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Friday, November 17, 2017

October 2017 | Northern Spain

We recently returned from an 18-day trip to northern Spain, completing our tour of this wonderful country. In May 2011 we travelled the south, and in February 2012; Madrid and central regions. Much earlier, in the Nineties, we had visited Barcelona.

Sárdon de Duero
October 09 - 11:
It was into Madrid airport to start this adventure, renting a car there and driving northwest 200 kilometers to Sárdon de Duero in Castilla y Leon, and the Abadia Retuerta L’Domaine; staying three nights. This hotel is a former monastery amidst acres of vines – its wines are very well regarded. We were in room 206, very nice. The staff gave us a tour and that evening we had an 11-course tasting menu with wine pairing in their gourmet restaurant, Refectorio.
Abadia Retuerta L'Domaine

We awoke to a beautiful day, sunny with highs of 80°F. After a nice breakfast we were off to Burgos, 160 kilometers to the northeast. It is an old city, founded in 884, and played an important political, military and commercial role throughout the centuries. Our reason for visiting was the Burgos Cathedral, founded in 1221, a Gothic masterpiece. The magnificent star-ribbed central dome rises on four huge pillars. Built on a sloping site, there is a wonderful staircase linking the nave to the upper street level. I must compliment the creator of the audio guide for the visit – excellent.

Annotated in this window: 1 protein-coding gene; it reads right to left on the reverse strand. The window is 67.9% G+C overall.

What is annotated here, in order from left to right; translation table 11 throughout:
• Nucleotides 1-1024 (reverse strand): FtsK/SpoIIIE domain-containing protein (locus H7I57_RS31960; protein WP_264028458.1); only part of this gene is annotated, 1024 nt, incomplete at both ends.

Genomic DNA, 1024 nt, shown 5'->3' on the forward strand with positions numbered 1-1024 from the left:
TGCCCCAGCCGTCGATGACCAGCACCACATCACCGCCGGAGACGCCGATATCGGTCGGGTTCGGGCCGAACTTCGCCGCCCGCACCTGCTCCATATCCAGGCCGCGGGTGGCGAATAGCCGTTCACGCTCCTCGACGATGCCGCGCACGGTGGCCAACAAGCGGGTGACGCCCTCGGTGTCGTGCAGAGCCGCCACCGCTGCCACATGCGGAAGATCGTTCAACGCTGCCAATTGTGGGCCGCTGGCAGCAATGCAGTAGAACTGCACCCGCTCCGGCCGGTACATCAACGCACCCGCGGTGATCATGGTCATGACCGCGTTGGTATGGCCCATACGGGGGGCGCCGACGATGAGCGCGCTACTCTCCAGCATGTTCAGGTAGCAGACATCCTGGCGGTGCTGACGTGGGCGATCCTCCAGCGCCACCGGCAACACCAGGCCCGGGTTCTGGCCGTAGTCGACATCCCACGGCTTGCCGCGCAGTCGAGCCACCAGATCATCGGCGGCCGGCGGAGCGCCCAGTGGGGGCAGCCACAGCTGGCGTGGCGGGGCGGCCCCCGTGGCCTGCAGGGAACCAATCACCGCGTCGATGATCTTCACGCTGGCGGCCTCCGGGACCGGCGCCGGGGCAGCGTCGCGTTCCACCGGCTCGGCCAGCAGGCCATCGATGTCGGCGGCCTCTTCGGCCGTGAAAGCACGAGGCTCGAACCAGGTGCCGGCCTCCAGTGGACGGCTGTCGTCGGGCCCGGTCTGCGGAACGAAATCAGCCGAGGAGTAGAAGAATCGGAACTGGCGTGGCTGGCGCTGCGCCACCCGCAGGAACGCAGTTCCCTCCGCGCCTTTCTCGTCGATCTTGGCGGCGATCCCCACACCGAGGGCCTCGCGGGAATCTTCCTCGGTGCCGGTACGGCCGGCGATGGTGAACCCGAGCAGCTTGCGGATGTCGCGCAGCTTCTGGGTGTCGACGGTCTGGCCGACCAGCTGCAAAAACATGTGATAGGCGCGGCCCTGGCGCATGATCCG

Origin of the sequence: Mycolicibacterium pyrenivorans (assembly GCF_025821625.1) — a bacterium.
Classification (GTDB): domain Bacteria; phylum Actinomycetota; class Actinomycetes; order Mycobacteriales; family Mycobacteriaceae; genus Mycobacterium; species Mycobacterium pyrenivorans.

Burgos Cathedral
Star-Ribbed Central Dome


The Staircase

Arriving back to the hotel, the weather was so delightful we went to the outdoor pool for some late day sun; I was brave (or foolish) enough to take a swim in the frigid water.
Dinner was at the hotel’s casual restaurant, Vinoteca; very good salad and lamb with rice. The vineyard’s 2010 Pago Negralada Tempranillo the perfect accompaniment.

Another beautiful day, we were off to Valladolid, just 60-kilometers west of the hotel. Although now a modern sprawling city, the old town is packed with history. Fernando and Isabel married here in 1469, laying foundations for the modern Spanish state, and beginning the drive to push the Moors from the country; Granada finally fell in 1492.
We parked by the rail station and walked to Plaza Mayor visiting the 15th C university with its impressive Baroque façade, the three churches of Iglesia de Santa Maria la Antigua, Iglesia de Nuestra Senora de las Angustias and Iglesia de San Pablo; and finally, the cathedral. 
Valladolid University